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Review Of Tony Horton’s 11 Laws Of Nutrition

I recently stumbled onto an article from Askmen.com on Tony Horton’s 11 Laws of Nutrition. For those of you who aren’t familiar with the name, this is the man behind the popular home workout routine P-90X.

I’ve got a lot of respect for Tony and believe he’s the real deal. Regardless of your opinion on P-90X, I’ll be the first to admit the program isn’t for everyone, there’s little question in my book regarding Tony Horton as a fitness coach and expert in the industry.

More after the jump…

He’s been around a long time and from what I gather teaches old school, non-gimmicky or quick-fix principals for weight loss and fitness. Not one of these guys telling you things like…”you can eat all the ice cream and pizza you want and still lose weight if you only <fill in the blank>.”

Probably what I commend him on the most is his position of simply listening to your body. You do what works for you period. It’s not about being put in a box by a particular diet or way of eating.

While I haven’t read all 11 of Tony’s laws of nutrition, he’s revealing them over the next several weeks, the first rule could be the most important of all in my opinion.

Here’s an excerpt from the article in Askmen.com where Tony discusses rule #1:

Variety: “This one is pretty obvious. Based on personal experience, I can tell you that it’s important not to treat your food — your fuel — like a religion. For example, some folks are so into eating Paleo — avoiding grains, legumes and dairy — even if it’s not working for them.

They don’t feel right, they’re tired all the time, something is missing. Other people want to be vegan. They do great going animal-product-free for 20 years, then one day, like me, they wake up and realize something is wrong. They feel rundown.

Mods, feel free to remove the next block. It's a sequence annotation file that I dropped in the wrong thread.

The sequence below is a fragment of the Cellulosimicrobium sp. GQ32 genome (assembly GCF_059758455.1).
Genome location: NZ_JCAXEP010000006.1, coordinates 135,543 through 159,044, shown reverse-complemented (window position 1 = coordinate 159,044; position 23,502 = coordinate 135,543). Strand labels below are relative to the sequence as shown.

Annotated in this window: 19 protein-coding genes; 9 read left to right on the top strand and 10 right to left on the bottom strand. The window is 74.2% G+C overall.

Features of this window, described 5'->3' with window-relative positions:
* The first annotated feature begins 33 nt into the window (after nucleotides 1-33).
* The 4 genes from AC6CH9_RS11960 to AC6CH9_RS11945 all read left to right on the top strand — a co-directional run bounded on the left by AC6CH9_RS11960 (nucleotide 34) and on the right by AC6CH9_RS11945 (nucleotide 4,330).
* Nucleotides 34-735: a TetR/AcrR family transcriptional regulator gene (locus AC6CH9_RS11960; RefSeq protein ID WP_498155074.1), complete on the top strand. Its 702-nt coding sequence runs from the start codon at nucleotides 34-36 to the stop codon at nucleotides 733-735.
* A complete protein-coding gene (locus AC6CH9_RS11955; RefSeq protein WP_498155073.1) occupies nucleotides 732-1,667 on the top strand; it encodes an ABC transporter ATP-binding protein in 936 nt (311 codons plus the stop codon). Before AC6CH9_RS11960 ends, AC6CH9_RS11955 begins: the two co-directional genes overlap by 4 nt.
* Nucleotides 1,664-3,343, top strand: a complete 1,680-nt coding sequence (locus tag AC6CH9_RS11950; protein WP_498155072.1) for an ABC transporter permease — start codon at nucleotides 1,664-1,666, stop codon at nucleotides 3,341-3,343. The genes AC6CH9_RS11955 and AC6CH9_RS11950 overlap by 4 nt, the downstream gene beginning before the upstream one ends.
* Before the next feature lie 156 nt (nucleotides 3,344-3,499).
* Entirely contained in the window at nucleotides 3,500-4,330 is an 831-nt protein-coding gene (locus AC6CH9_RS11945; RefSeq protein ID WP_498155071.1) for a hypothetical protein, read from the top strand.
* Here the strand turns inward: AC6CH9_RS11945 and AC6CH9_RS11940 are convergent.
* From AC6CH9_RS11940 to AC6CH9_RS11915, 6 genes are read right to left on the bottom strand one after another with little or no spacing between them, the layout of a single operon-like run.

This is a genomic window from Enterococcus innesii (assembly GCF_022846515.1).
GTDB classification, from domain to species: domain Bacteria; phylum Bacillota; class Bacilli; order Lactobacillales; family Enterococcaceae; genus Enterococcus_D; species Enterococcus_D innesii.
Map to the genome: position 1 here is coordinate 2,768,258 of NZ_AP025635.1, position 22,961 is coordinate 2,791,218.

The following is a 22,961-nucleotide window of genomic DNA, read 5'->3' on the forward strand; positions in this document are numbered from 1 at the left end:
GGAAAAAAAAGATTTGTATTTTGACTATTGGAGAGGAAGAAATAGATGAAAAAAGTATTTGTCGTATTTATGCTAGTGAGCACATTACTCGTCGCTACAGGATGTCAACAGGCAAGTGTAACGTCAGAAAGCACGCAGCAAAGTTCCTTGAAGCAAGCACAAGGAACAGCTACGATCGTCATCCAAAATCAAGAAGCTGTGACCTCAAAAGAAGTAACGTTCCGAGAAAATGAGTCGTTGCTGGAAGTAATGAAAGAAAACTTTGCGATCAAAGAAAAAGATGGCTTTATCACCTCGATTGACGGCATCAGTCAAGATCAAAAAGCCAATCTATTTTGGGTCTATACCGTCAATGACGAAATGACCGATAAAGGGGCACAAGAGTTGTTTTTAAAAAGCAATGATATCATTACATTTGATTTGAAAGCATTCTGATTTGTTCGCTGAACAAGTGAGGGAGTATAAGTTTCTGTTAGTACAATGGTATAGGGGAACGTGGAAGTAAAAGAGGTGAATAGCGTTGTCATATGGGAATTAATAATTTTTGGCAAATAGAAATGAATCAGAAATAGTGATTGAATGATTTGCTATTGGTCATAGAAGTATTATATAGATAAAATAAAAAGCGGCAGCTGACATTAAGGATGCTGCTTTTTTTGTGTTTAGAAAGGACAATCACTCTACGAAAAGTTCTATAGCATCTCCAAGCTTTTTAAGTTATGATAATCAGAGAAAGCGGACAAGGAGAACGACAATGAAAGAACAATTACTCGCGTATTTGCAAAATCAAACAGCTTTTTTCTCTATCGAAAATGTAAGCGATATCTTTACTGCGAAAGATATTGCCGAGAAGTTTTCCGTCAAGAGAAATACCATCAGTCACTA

They aren’t recovering from workouts as fast as they used to. When that happens, you need to be ready to adapt — and the best way to adapt is to add variety to your diet.

There’s a lot of biology at play here. The nutrients that fuel us are wildly complicated. First you have your carbs, protein and fat. Then you have vitamins and minerals. Next, you have phytonutrients (nutrients from plants) and zoonutrients (nutrients from animal sources). And heading up the rear, all kinds of enzymes, probiotics and other organic bits and pieces that scientists are still trying to figure out.

It seems like every day there’s a new study coming out about how some superfood is now super duper, or some food we previously thought to be awful might not be so bad after all.

On the other side, you have the human body, which is every bit as complicated as all that stuff we put into it — probably because it’s made from that stuff. And even if you completely understand your body and how it reacts to today’s diet, the same foods might not work tomorrow.

My body thrived for years as a vegan. Then, one day, that no longer worked for me. Luckily, you don’t need a Ph.D. in nutritional biology to sort this all out. In fact, you don’t need to sort it out at all. The key is simple: Eat a variety of foods. The more varied your diet, the more you improve your chances of getting the right combination of nutrients to suit your needs.” Go to article.

While it’s too early to tell if I’ll necessarily agree 100% with his remaining 10 laws of nutrition, I’d say we’re off to a good start.

He expresses my exact sentiment with law #1 on variety. I really do believe that variety with natural foods is a key component to long-term success.